Poland and other countries in the region have offered to help transit Ukraine grain to third-country markets after Russia blocked traditional routes when it invaded Ukraine 13 months ago. The European Union, which borders Ukraine, has waived customs duties and import quotas to facilitate the transport — also through Romania and Bulgaria — to markets that had counted on the deliveries.

But farmers in transit countries say the promised out-channels are not working as planned. As a result, they argue, the grain stays, flooding their markets and bringing prices down — to their great loss — while fertilizer and energy costs are skyrocketing.

After a round of talks with farmer organizations, Poland’s Agriculture Minister Henryk Kowalczyk said they agreed on more than $277 million in compensation to farmers and traders who suffered financial losses and subsidies for companies transporting the grain to ports, to be shipped out of Poland.

The ministry also agreed to waive permission requirements for building small-sized grain storage facilities. But the farmers are expecting more talks and more support.

In Bulgaria, hundreds of farmers on Wednesday began a three-day blockade of the main checkpoints on the border with Romania to protest tariff-free imports of Ukrainian grain. They say about 40% of their crop from last year remains unsold amid huge supply, and there is no storage room just a few months ahead of the coming harvest.

They displayed banners reading: “Stop the genocide of agriculture” and “We want to be competitive farmers.”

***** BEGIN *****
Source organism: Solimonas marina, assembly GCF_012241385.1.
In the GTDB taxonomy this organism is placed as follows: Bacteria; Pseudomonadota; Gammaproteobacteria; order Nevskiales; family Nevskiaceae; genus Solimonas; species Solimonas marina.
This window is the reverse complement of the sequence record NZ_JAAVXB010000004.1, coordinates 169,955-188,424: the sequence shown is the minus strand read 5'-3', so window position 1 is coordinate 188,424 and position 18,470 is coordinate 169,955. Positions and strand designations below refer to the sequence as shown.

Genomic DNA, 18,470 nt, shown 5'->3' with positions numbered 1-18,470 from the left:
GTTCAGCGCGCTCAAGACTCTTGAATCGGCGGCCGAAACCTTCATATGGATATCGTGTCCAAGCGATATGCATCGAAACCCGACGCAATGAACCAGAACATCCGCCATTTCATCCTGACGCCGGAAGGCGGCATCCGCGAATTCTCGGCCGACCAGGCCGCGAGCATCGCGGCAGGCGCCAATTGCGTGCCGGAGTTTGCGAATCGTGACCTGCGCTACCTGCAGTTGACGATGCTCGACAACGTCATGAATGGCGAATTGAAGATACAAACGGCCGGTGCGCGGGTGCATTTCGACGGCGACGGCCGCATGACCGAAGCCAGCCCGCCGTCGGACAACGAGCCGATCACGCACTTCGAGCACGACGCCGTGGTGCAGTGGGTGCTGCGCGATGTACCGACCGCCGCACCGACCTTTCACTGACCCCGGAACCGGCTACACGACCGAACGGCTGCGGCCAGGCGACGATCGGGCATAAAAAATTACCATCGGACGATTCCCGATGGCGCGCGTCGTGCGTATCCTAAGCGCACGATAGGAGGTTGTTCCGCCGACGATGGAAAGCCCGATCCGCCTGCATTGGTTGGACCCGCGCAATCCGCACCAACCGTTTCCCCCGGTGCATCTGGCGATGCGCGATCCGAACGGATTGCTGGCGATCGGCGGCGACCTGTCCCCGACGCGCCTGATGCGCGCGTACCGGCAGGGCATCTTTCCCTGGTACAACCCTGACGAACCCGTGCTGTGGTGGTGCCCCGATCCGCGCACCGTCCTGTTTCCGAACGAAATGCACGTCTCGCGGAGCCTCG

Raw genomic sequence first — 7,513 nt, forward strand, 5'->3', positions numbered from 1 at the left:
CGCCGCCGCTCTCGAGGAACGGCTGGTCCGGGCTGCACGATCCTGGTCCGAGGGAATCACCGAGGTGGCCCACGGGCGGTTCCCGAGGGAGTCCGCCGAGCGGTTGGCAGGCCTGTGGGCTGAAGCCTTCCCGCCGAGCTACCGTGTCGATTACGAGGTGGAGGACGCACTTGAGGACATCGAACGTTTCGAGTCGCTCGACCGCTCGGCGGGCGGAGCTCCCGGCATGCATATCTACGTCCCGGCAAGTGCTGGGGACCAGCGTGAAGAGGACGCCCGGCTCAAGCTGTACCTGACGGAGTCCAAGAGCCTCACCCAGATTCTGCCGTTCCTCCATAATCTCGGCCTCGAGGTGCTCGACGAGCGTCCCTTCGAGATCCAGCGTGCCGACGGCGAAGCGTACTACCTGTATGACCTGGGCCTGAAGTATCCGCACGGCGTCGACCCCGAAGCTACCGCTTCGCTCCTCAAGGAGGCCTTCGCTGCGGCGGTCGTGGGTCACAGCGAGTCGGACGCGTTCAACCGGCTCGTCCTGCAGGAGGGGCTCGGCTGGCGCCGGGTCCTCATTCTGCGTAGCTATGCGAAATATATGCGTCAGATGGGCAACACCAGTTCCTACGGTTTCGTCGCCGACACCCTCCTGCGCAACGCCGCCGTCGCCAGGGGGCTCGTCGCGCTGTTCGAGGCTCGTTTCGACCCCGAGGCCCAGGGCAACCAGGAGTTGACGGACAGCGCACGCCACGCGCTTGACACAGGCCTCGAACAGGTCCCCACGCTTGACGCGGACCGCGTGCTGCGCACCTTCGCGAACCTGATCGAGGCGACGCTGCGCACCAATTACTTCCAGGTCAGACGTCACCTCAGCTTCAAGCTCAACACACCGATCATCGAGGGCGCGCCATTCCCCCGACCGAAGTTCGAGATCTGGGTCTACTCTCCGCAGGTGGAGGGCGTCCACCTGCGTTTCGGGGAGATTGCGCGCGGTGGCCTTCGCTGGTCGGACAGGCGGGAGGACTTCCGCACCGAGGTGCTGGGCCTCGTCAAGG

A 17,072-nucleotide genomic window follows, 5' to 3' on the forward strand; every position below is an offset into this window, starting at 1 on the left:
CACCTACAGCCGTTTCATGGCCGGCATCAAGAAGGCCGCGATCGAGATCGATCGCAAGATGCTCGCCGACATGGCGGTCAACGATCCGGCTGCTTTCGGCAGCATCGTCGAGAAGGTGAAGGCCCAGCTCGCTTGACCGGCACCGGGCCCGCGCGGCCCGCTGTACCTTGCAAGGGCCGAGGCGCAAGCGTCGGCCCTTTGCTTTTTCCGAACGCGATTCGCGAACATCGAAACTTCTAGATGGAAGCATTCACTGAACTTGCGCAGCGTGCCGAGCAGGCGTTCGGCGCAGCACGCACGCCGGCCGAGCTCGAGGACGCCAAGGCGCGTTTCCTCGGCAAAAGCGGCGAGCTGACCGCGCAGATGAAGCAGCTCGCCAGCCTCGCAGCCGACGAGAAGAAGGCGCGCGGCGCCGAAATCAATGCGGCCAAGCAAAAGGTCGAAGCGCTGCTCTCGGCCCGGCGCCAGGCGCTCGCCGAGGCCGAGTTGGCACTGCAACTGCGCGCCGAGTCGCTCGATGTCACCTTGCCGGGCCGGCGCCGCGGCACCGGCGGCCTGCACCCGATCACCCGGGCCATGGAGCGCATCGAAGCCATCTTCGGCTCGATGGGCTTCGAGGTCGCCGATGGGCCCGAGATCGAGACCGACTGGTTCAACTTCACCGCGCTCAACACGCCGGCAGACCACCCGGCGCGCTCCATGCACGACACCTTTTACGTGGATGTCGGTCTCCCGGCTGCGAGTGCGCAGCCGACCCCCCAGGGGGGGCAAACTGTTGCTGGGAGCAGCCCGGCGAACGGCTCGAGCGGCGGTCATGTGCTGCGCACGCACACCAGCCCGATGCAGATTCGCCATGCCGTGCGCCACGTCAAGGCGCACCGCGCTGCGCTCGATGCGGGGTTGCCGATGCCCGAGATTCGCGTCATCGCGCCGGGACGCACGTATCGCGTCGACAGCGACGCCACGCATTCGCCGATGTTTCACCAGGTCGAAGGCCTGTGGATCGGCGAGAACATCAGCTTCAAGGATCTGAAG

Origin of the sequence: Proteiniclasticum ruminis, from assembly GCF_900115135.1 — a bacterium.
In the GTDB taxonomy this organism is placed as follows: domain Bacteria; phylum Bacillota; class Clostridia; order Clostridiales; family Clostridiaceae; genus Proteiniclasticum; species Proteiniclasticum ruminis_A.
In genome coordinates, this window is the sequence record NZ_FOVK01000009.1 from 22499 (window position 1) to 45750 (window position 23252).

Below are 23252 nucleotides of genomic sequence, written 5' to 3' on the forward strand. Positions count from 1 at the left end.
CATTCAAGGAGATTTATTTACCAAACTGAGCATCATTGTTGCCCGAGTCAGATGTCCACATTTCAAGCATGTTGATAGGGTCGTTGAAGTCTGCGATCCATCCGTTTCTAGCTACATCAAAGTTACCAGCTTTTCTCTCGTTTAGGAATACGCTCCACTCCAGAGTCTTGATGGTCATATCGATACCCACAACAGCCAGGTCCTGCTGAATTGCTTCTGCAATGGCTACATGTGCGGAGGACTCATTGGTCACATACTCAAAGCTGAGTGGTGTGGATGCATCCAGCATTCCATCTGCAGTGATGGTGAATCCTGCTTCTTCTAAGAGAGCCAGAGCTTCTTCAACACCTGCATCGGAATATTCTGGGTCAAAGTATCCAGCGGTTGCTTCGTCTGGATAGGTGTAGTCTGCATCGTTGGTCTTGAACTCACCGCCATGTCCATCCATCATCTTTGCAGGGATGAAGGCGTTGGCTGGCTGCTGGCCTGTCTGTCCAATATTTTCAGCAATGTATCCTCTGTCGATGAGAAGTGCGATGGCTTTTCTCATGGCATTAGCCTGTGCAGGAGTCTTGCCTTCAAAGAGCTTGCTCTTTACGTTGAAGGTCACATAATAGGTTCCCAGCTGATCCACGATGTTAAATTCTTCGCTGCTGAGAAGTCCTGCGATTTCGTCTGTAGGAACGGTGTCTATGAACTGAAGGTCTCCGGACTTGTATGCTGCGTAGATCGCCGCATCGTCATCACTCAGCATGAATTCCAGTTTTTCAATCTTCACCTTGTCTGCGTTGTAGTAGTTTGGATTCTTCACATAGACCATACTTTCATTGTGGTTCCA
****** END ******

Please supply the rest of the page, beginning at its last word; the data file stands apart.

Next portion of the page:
Last week, Brussels offered a total of $61 million in compensation to affected farmers, of which Bulgaria would receive about $18 million and Poland about $32.5 million euros — amounts that protesters and some governments say are insufficient.

Daniela Dimitrova, regional leader of Bulgaria’s grain producers’ union, said Ukrainian imports make Bulgarian farmers noncompetitive.

“We stand in solidarity with Europe and its support for Ukraine, but the European Commission should look at each individual member state and make farmers competitive,” she said.

Prime Minister Mateusz Morawiecki said grain from Ukraine was “destabilizing our market” and steps should be taken to urgently export it while reducing imports from Ukraine. He said the European Commission, the EU’s executive arm, had regulations at its disposal to get the situation under control, as it was having negative effects also on other countries in the region.

“We do not agree for this grain to come to Poland’s and Romania’s markets in huge amounts and destabilize our markets,” Morawiecki told a news conference, while stressing that “transit is most welcome.”

At the start of the talks with farmers and grain exporters, Kowalczyk, the agriculture minister, blamed falling grain prices on a world-wide trend. He said that while more compensation funds could be expected from Brussels the main goal was to increase grain export and free space in silos ahead of this summer’s Polish harvest. He admitted that the original plan to transit grain through Poland did not go exactly as expected.

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Azerbaijani Student Reported Missing in Iran

An Azerbaijani student studying in Germany has disappeared after traveling to Iran to meet his girlfriend, according to his family.

Farid Safarli’s mother, who is currently in Iran searching for him, told VOA that Iranian law enforcement agencies have not given her any information about him.

“There was no information about Farid in the system of law enforcement agencies. Some agencies even refused to check the system,” Dilara Asgarova told VOA.